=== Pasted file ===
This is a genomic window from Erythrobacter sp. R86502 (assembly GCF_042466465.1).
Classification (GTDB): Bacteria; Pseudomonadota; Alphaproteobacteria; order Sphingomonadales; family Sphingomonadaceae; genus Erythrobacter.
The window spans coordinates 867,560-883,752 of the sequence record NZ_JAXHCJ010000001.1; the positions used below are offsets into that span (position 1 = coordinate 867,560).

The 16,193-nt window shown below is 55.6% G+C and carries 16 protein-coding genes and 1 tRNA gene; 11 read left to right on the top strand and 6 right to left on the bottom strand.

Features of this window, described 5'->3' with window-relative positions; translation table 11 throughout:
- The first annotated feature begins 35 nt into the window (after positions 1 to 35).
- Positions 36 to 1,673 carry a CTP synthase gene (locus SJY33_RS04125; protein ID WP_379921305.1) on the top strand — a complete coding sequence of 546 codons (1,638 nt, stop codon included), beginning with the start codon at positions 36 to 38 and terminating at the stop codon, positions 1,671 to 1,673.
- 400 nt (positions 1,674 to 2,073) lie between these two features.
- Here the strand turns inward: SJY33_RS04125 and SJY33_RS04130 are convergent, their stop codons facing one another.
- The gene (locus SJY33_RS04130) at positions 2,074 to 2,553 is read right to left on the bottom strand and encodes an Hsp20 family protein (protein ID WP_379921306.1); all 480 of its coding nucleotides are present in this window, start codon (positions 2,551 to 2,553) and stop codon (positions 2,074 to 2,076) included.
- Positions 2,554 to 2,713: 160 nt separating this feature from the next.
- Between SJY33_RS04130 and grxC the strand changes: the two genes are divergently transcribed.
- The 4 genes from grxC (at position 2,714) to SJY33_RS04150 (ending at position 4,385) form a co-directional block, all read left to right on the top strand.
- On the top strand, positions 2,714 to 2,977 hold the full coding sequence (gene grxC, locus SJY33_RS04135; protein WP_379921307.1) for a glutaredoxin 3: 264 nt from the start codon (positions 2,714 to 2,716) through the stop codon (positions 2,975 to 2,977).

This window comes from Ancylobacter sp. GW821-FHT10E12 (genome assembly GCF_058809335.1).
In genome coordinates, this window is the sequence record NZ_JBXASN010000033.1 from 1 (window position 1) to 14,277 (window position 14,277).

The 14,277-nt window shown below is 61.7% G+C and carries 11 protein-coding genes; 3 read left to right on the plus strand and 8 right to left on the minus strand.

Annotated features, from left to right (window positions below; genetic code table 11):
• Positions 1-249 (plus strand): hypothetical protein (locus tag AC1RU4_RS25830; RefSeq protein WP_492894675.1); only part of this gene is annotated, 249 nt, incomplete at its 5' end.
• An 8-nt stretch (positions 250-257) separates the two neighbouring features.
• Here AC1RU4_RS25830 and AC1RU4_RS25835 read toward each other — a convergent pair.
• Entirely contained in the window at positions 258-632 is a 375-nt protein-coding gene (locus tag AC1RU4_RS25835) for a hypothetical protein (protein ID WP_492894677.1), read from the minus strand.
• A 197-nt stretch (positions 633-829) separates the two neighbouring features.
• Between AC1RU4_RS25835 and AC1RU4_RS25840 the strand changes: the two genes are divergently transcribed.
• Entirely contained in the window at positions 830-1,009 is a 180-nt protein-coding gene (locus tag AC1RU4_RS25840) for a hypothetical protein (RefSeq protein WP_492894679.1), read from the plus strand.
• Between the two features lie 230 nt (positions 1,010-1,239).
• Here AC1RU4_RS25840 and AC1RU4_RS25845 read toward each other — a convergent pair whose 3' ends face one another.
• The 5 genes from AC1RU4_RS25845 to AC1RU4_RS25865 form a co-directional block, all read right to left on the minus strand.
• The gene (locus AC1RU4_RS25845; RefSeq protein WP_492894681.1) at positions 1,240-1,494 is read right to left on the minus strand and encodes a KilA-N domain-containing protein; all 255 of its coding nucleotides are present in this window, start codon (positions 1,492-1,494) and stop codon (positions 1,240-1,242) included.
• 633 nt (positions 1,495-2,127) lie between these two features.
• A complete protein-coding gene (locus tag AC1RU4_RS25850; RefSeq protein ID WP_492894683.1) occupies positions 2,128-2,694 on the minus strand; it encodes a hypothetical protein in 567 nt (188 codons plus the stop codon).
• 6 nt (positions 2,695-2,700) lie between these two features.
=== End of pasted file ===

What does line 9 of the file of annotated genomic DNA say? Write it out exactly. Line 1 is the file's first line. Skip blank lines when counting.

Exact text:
- Here the strand turns inward: SJY33_RS04125 and SJY33_RS04130 are convergent, their stop codons facing one another.